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Himalayan Crossings: Explaining the Rise of China and India

Selected Insights on US Foreign Policy and on Political Economy, Security, Finance, and Information Technologies in and between South Asia and Greater China


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Archive for March, 2008

Irony or Irresponsible? Economist China Resource Special Report

Friday, March 28th, 2008


Above I’ve posted the cover of The Economist’s March 15 special report on China’s resource pull and the strategic politics associated with it. There is much to be concerned about in China’s policy, as there has been in US resource policy at home and abroad for decades. However, the malign imagery of a evil looking narrow-eyed Chinese sucking up the world’s resources plays on the lowest-common denominator racial stereotype instincts and betrays The Economist’s own cosmopolitan ethos.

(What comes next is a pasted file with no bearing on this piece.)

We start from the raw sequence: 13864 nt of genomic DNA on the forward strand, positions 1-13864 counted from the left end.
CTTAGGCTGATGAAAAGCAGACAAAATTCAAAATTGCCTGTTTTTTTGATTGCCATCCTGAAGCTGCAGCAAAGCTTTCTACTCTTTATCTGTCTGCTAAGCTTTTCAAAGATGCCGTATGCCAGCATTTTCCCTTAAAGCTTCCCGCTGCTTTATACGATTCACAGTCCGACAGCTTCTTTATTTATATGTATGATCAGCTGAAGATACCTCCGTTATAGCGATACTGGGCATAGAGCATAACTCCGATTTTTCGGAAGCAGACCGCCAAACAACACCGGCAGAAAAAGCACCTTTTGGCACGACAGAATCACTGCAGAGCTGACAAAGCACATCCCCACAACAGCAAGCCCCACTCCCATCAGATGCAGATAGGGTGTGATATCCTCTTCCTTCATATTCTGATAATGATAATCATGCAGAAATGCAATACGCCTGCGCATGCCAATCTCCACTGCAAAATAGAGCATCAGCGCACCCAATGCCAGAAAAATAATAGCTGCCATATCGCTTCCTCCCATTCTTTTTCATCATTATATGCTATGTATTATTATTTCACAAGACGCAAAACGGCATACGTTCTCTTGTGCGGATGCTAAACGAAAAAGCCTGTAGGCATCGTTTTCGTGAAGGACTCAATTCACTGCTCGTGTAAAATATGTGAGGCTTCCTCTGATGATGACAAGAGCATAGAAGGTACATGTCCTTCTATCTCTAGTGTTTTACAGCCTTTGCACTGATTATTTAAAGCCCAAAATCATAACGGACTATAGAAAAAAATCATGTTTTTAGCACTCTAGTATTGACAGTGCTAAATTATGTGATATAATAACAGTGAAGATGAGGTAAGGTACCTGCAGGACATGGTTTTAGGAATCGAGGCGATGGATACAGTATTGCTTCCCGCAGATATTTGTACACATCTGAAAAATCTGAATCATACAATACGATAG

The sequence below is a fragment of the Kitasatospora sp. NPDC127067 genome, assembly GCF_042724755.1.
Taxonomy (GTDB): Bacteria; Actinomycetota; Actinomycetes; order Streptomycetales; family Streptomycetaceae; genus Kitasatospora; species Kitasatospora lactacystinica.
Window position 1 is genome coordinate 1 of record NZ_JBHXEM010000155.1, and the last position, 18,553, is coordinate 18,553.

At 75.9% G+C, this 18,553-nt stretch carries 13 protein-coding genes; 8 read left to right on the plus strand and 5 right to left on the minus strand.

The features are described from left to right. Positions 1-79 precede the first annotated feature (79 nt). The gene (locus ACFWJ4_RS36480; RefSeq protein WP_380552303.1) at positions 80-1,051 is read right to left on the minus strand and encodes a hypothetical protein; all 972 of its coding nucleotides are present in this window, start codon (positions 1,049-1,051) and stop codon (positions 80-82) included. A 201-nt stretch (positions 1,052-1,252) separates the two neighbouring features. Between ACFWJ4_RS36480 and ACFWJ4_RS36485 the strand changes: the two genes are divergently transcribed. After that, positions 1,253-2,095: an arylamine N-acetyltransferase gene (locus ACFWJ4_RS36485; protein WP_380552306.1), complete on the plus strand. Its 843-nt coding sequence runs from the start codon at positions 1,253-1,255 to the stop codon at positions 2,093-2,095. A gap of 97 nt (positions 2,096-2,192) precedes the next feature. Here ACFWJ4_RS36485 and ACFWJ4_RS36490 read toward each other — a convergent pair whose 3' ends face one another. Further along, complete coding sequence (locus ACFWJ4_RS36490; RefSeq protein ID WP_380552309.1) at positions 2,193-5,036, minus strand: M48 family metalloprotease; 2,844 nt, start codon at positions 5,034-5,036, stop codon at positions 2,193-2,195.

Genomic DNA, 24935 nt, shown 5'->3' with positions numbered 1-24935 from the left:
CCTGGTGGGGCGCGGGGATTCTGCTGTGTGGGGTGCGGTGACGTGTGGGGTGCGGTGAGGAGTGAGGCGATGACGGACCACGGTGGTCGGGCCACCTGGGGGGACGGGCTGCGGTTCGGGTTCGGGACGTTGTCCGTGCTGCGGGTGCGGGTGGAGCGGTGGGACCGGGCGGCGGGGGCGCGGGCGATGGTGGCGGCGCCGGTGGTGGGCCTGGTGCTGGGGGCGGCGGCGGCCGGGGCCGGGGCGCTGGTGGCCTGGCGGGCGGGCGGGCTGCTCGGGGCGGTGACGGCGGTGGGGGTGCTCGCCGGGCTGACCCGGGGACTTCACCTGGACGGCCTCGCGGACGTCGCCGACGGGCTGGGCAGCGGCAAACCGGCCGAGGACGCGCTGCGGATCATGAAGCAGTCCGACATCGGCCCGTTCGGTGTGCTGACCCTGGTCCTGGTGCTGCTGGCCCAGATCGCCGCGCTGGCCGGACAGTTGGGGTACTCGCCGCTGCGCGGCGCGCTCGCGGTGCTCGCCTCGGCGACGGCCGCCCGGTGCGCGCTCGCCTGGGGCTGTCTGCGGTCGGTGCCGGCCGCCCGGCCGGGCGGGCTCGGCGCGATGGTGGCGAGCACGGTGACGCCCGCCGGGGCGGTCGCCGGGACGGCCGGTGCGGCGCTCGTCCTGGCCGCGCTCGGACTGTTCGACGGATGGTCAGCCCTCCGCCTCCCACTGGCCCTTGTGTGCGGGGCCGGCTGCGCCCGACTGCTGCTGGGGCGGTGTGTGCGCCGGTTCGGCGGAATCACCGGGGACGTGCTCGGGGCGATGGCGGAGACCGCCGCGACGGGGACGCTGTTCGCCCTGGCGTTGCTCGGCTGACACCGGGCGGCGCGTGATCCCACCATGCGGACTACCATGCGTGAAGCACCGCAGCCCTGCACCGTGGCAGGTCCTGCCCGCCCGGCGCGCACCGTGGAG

Hollywood's Stategic Response to Bollywood 's Copycats

Tuesday, March 18th, 2008

See the linked report linked below from the program “Marketplace” (03/17/2008)

“Bollywood’s copycat film industry”

The report suggests that the strategic response of Sony and other Hollywood-linked enterprises to Bollywood plagiarists is, surprisingly, NOT to litigate the property rights infringements of Bollywood film makers. This, despite the fact that some Bollywood copies have gone beyond plot recycling to reproducing whole-cloth dialogue (translated into Hindi), camera angles and props from Hollywood films.

The are solutions other than litigation. It seems advisers to would-be Hollywood litigators are savvy of the problems of public legal action. The public politics of Hollywood taking Bollywood to court would be messy.

Parliamentarians would have a field-day on the nationalist attacks against a target easy to criticize as Hollywood. The media would love an attack on Hollywood too. There is also the less savory matter of the private politics of attacking Bollywood which is still linked to organized-crime and to politically powerful actors and elected officials.

The strategic response of firms like Sony and other major studios is to get involved in the Indian film industry in as many ways as possible. In this way these non-Indian film companies hope to capture for themselves some of the huge volume of Indian plagiarism (up 75% according to the report linked here from Marketplace) of non-Indian pro film production.